A strong, reliable broadband connection is now as essential to families as almost every other household utility. It’s crucial for children to be able to learn from home, it's extremely useful for job hunting, and helpful for getting shopping done and keeping in touch with loved ones.
To help customers receiving financial support afford a broadband connection and get access to the same opportunities online as others, some providers offer bespoke deals, known as 'social tariffs', at much lower prices.
And with the cost of living crisis and broadband price hikes driving up everyone's bills, it's never been more important to see if you can reduce your monthly outgoings.
Read on to see which providers offer a broadband discount for low income households, and find out how you can check your eligibility for them.
Low income broadband deals are offers that are much cheaper than the standard monthly rate for the service. They are reserved for customers who receive financial support, such as Universal Credit, and can’t afford the usual monthly price of a broadband connection.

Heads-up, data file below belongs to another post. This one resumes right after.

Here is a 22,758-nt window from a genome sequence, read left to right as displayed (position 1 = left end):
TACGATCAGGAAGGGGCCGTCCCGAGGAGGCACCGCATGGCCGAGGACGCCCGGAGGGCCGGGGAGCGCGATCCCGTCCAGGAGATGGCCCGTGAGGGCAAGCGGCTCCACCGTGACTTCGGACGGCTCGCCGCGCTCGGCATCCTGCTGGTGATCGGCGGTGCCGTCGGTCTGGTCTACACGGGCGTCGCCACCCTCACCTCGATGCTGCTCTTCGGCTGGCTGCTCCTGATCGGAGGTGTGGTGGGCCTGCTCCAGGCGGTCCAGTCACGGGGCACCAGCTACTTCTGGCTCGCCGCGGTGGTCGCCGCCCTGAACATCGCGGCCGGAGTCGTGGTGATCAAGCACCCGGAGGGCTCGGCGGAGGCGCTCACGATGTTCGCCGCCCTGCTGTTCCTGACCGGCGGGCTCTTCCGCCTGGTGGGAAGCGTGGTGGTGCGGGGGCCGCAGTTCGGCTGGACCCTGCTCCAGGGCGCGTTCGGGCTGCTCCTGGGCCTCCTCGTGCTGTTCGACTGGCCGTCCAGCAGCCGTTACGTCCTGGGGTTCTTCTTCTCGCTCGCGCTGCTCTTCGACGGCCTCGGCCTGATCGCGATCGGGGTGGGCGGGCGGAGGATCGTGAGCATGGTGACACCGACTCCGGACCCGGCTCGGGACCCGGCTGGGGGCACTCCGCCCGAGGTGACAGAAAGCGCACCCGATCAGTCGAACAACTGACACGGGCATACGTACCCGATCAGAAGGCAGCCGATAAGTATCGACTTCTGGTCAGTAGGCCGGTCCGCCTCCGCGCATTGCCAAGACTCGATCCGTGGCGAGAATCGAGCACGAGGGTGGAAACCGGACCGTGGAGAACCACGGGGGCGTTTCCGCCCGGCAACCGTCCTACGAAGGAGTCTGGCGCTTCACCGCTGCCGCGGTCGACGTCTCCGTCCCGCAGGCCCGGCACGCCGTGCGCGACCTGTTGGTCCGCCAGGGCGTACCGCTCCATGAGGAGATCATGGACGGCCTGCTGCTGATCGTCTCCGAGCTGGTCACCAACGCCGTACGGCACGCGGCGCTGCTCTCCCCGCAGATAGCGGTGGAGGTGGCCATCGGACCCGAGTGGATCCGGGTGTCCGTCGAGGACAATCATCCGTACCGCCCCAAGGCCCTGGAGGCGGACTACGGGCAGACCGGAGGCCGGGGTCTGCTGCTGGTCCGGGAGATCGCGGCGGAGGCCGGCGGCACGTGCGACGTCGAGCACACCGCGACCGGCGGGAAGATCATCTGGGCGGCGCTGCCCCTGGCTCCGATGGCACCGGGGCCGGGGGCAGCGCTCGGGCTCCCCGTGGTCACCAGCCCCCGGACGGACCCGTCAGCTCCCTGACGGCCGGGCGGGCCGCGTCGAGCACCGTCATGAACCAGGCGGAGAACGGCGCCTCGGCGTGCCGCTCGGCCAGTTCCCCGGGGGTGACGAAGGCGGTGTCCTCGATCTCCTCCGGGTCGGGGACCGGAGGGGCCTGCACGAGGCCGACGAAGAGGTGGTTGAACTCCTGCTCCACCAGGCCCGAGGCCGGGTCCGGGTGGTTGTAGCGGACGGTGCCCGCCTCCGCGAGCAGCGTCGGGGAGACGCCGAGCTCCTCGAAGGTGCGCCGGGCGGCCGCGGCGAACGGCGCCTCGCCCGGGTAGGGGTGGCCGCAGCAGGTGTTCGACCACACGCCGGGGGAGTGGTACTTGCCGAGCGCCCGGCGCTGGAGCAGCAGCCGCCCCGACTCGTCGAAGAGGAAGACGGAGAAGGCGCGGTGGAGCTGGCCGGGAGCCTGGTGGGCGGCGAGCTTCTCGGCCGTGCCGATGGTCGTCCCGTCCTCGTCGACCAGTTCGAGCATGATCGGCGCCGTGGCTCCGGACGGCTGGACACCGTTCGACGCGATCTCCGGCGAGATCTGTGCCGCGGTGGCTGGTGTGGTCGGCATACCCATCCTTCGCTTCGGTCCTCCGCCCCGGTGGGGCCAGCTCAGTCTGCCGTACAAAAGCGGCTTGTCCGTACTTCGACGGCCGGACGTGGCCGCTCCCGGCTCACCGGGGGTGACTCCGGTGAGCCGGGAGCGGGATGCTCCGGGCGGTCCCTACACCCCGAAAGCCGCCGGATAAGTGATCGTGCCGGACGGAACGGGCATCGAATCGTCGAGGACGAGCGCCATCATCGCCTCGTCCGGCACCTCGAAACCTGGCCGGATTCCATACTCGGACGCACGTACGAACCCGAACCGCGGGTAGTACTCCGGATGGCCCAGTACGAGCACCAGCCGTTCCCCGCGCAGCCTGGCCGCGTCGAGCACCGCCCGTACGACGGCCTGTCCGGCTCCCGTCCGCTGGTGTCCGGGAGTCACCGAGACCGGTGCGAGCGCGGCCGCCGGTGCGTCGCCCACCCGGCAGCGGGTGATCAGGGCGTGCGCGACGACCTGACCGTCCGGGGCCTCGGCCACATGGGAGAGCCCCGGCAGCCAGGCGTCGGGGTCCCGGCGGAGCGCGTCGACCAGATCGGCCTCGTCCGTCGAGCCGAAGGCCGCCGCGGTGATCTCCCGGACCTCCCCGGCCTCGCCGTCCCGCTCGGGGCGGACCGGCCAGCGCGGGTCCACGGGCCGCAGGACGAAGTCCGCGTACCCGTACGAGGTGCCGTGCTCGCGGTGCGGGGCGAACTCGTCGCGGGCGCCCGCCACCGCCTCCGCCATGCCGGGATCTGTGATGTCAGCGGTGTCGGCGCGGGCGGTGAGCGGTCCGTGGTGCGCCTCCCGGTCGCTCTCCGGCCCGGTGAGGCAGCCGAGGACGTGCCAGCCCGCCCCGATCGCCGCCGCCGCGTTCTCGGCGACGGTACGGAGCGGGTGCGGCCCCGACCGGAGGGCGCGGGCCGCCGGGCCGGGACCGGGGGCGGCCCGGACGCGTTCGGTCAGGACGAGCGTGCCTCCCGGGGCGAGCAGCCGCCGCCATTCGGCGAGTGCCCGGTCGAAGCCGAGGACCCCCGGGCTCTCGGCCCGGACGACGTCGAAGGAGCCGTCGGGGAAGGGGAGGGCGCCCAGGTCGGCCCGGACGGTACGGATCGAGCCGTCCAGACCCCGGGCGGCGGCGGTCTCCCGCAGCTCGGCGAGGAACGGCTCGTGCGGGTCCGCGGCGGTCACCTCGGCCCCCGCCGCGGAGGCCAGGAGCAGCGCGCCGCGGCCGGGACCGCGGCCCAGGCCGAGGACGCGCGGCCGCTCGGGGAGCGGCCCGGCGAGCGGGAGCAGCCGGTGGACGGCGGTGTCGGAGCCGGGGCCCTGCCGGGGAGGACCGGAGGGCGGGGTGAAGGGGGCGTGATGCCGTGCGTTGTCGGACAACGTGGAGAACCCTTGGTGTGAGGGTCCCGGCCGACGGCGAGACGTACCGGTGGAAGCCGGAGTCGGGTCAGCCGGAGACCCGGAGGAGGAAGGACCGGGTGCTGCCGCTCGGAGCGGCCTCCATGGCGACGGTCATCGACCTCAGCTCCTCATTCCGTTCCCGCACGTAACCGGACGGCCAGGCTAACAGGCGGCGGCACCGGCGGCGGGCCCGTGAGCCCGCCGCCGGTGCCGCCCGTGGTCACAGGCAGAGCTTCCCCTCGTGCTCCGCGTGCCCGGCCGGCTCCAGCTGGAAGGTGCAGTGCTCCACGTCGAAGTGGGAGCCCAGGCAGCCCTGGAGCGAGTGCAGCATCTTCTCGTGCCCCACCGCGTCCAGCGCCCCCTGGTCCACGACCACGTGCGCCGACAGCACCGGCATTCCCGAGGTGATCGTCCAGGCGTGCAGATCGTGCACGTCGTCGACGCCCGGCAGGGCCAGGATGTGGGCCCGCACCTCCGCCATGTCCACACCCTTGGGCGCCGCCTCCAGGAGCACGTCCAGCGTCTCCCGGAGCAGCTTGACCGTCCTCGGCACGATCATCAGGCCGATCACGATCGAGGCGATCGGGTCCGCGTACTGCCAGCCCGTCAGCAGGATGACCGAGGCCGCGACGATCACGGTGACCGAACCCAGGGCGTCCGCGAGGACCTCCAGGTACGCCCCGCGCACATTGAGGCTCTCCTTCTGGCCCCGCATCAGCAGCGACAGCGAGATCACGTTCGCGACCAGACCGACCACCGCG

They’re still usually the same speed, quality and other home broadband deals. The only difference is the price.
Uswitch recently found that two-thirds of financially vulnerable households are unaware that low-income broadband tariffs exist. That's a rough total of ten million homes that could save up to £234 a year — or nearly £20 per month — on a cheaper broadband contract*.
So if you're receiving Universal Credit, the social broadband tariffs in this guide could well be yours for the taking.
While the UK doesn't offer free broadband, Universal Credit receivers can qualify for heavily discounted broadband deals from a number of broadband providers.
In fact, TalkTalk recently announced a collaboration with Jobcentre Plus to offer six months of free broadband to those that are eligible. If you're not eligible but still on Universal Credit, your best bet would be to choose a specific low income broadband deal offered by a UK home broadband provider, such as BT or Virgin Media.
You can read more about those below and read more about TalkTalk's deal here.
So even though there's no free internet for Universal Credit customers, there are many ways you can make your broadband bill a lot easier to manage. Read on for a range of specific deals for low income customers.
Some providers offer a significantly cheaper broadband deal so customers on a low income can afford a strong, reliable internet connection.
Browse the following options to see which providers offer discounted broadband deals for families on low incomes.
|BT||Home Essentials 1||36Mbps||£15pm|